PAYOFF. For the company, the extra expenses pay off. Tamez boasts that productivity at the company's plant grew by more than 9% last year, nearly double the estimated industry average. That means Nemak doesn't need to hire as many new workers. Productivity gains, along with improvements in product quality, also help the company land new contracts. Nemak, which supplies cylinder heads and engine blocks to auto makers in Mexico, the U.S., and Europe, expects sales to soar to as much as $600 million in the next three years, from $320 million in 1999.
Yet the private sector on its own can't address the vast national deficit in skilled workers. That's the responsibility of Mexico's overstretched education system. The federal government, with assistance from some companies, has set up two technical junior colleges in Monterrey, both offering a two-year degree. Meanwhile, the Nuevo Leon government has funded three technical training centers for unemployed workers. The irony is that the state now has enough places in technical schools--39,326 by the manufacturing chamber's count--to take care of its worker shortage, but only 62% of them are filled.
Meanwhile, many of those who enroll in technical schools, often those with lower incomes, drop out to take a job to help support their families. In fact, only 55% of Nuevo Leon's technical students graduate. Jose Espinosa, a 19-year-old who is finishing up a technical degree, knows that it can be difficult to stick it out. "If you like the money too much, you stop studying altogether," he says, looking up from an application form he's filling out at a job fair in Monterrey's gleaming exhibition center. The answer, argues Sergio Anguiano, the manufacturing chamber's director of services, is a public awareness campaign to educate Mexicans on the advantages--and paychecks--that come with a technical job.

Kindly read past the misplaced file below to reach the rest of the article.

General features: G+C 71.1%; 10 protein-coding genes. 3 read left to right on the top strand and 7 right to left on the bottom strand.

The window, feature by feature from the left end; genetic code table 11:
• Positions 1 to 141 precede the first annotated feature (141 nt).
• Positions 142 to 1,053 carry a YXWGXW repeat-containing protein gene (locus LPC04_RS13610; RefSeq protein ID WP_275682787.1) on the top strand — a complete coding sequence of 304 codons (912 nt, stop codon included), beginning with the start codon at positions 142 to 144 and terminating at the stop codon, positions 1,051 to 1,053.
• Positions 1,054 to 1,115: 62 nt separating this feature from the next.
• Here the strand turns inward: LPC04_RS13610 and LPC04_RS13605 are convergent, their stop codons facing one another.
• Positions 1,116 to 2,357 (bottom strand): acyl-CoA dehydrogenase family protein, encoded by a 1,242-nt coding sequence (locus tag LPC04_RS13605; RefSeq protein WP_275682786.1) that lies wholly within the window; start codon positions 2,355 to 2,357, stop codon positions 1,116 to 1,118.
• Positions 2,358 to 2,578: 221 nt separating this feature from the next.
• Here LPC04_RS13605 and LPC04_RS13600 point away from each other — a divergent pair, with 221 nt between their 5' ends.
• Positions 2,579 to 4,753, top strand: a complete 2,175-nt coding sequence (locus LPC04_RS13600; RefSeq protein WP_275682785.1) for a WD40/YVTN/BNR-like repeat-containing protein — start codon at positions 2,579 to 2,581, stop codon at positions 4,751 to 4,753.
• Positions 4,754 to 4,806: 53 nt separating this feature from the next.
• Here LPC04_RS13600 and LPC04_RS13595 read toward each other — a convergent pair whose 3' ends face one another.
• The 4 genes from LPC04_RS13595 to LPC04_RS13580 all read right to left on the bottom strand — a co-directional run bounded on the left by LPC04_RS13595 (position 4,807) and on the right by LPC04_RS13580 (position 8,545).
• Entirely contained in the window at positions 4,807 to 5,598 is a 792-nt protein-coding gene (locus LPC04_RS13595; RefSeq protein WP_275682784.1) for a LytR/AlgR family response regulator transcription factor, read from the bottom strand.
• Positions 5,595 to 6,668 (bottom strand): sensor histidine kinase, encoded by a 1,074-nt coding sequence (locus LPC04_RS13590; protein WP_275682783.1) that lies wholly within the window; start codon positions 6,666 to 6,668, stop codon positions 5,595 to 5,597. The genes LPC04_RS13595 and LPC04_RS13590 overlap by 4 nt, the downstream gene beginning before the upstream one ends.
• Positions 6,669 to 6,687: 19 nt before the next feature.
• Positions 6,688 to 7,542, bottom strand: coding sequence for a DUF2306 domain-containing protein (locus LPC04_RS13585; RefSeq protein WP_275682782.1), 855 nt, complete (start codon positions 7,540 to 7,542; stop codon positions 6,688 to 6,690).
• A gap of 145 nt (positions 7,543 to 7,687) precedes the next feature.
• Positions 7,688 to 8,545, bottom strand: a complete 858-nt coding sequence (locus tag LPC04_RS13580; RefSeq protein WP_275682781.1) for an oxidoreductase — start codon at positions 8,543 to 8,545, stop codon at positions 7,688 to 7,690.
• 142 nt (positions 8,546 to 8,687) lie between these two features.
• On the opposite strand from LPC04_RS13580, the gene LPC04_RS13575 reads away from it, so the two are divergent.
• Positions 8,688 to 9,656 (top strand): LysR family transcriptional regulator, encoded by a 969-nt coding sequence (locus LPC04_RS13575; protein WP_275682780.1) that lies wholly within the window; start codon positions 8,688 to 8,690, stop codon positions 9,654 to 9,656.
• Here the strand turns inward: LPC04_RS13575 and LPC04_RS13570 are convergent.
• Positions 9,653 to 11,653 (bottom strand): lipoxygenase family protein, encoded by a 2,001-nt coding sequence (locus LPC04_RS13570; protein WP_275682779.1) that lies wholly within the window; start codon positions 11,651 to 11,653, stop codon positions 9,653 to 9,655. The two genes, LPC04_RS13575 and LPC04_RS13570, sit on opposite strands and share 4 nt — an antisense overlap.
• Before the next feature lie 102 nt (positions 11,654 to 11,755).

To improve their graduates' chances of landing well-paying positions, Nuevo Leon's technical schools are working closely with prospective employers in the area. At the Alvaro Obregon Industrial & Technical High School, director Jose Efren Castillo is lobbying businesses to donate the kind of sophisticated machinery that they have on their plant floor so students can get practical training. So far, General Electric Co. and Cooper Lighting have come forward. "The closer the relationship is with the company, the better it is for the students," says Castillo. He's right on the money: Starting salaries for graduating machinists rose 25% last year.
If Mexico, for the first time in a quarter century, manages to get through this year's presidential election without an economic crisis, wages should keep rising. Companies are learning to live with it. "Globalization demands that you pay more for labor," says Gutierrez of Industria Automotriz. "We have to learn how to absorb the increases and compete on productivity."
For companies such as Nemak, that shouldn't be a problem. Tamez believes that profitable businesses should "share the wealth." He recalls Henry Ford's maxim that each of his workers should earn enough to be able to buy his own car. If things work out for Edgardo Saucedo, the new hire at Nemak, he may soon have a new set of wheels.